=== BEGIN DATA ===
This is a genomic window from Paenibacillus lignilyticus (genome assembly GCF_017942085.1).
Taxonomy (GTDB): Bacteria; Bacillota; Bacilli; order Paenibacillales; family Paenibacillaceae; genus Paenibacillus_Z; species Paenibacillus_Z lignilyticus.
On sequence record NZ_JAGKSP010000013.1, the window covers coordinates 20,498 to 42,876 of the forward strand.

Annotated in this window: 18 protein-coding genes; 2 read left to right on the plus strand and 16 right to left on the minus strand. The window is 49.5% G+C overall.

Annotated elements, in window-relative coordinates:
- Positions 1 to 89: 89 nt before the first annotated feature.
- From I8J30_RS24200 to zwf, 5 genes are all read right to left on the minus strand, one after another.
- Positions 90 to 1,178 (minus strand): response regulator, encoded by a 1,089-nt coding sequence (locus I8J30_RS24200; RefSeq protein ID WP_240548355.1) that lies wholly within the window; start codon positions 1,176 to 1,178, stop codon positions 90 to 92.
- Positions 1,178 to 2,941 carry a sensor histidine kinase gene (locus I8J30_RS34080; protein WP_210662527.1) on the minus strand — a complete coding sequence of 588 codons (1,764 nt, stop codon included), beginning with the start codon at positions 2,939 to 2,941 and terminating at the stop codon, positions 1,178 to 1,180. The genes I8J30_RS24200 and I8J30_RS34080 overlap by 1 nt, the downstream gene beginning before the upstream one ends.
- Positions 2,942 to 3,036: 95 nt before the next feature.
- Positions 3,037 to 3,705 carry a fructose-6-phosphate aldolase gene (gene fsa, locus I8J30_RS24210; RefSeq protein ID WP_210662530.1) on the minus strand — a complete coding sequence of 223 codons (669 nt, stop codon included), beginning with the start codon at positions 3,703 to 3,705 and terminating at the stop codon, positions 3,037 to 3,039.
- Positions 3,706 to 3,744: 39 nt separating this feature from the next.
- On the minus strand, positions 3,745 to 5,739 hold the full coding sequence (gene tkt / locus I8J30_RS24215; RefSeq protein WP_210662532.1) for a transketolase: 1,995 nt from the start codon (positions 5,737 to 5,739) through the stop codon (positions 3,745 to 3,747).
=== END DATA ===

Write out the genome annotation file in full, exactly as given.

This is a genomic window from Paenibacillus lignilyticus (genome assembly GCF_017942085.1).
Taxonomy (GTDB): Bacteria; Bacillota; Bacilli; order Paenibacillales; family Paenibacillaceae; genus Paenibacillus_Z; species Paenibacillus_Z lignilyticus.
On sequence record NZ_JAGKSP010000013.1, the window covers coordinates 20,498 to 42,876 of the forward strand.

Annotated in this window: 18 protein-coding genes; 2 read left to right on the plus strand and 16 right to left on the minus strand. The window is 49.5% G+C overall.

Annotated elements, in window-relative coordinates:
- Positions 1 to 89: 89 nt before the first annotated feature.
- From I8J30_RS24200 to zwf, 5 genes are all read right to left on the minus strand, one after another.
- Positions 90 to 1,178 (minus strand): response regulator, encoded by a 1,089-nt coding sequence (locus I8J30_RS24200; RefSeq protein ID WP_240548355.1) that lies wholly within the window; start codon positions 1,176 to 1,178, stop codon positions 90 to 92.
- Positions 1,178 to 2,941 carry a sensor histidine kinase gene (locus I8J30_RS34080; protein WP_210662527.1) on the minus strand — a complete coding sequence of 588 codons (1,764 nt, stop codon included), beginning with the start codon at positions 2,939 to 2,941 and terminating at the stop codon, positions 1,178 to 1,180. The genes I8J30_RS24200 and I8J30_RS34080 overlap by 1 nt, the downstream gene beginning before the upstream one ends.
- Positions 2,942 to 3,036: 95 nt before the next feature.
- Positions 3,037 to 3,705 carry a fructose-6-phosphate aldolase gene (gene fsa, locus I8J30_RS24210; RefSeq protein ID WP_210662530.1) on the minus strand — a complete coding sequence of 223 codons (669 nt, stop codon included), beginning with the start codon at positions 3,703 to 3,705 and terminating at the stop codon, positions 3,037 to 3,039.
- Positions 3,706 to 3,744: 39 nt separating this feature from the next.
- On the minus strand, positions 3,745 to 5,739 hold the full coding sequence (gene tkt / locus I8J30_RS24215; RefSeq protein WP_210662532.1) for a transketolase: 1,995 nt from the start codon (positions 5,737 to 5,739) through the stop codon (positions 3,745 to 3,747).